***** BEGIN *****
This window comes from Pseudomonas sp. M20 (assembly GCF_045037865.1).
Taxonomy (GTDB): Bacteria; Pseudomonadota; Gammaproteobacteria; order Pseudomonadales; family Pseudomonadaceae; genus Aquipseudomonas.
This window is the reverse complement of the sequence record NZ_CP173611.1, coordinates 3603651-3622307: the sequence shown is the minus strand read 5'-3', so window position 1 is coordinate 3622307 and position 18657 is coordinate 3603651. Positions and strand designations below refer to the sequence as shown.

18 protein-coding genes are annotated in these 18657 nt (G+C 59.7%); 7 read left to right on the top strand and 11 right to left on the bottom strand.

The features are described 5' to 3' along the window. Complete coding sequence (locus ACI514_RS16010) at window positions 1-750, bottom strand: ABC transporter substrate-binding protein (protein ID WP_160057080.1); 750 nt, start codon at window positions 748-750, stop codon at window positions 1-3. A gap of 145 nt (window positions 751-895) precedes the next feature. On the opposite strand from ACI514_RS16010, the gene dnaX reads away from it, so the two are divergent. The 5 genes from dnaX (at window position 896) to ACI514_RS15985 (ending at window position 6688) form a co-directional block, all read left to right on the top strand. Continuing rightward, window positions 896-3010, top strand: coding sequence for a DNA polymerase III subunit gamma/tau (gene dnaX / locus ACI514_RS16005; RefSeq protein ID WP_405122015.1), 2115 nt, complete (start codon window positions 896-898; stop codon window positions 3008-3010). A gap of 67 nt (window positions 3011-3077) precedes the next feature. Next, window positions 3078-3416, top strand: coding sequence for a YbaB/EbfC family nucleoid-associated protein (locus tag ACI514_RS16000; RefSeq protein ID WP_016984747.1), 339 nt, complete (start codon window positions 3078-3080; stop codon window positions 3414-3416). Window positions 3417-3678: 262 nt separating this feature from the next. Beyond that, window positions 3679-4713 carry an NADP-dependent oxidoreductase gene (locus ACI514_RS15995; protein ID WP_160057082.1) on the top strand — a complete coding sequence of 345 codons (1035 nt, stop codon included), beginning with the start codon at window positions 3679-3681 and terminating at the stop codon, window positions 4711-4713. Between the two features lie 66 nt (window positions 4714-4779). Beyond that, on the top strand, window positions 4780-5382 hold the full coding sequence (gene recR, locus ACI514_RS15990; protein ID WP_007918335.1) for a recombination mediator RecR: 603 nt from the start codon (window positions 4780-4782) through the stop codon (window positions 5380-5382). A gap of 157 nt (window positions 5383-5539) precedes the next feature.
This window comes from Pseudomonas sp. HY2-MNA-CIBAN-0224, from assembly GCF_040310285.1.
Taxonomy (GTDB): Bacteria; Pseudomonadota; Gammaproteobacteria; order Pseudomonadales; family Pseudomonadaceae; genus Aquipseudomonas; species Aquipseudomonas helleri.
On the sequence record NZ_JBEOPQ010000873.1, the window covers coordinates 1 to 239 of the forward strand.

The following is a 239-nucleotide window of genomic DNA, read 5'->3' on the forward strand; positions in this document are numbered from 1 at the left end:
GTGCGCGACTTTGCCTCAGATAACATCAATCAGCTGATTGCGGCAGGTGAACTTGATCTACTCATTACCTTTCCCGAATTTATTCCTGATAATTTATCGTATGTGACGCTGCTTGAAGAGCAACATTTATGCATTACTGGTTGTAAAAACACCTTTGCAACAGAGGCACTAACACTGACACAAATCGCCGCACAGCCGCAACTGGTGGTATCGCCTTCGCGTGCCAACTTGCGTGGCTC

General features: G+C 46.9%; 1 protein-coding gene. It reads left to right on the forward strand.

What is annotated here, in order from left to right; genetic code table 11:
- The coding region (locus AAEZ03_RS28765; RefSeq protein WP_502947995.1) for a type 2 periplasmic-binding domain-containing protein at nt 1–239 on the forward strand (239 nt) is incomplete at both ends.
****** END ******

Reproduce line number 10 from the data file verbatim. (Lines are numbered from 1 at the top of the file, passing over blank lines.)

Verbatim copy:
GTGCGCGACTTTGCCTCAGATAACATCAATCAGCTGATTGCGGCAGGTGAACTTGATCTACTCATTACCTTTCCCGAATTTATTCCTGATAATTTATCGTATGTGACGCTGCTTGAAGAGCAACATTTATGCATTACTGGTTGTAAAAACACCTTTGCAACAGAGGCACTAACACTGACACAAATCGCCGCACAGCCGCAACTGGTGGTATCGCCTTCGCGTGCCAACTTGCGTGGCTC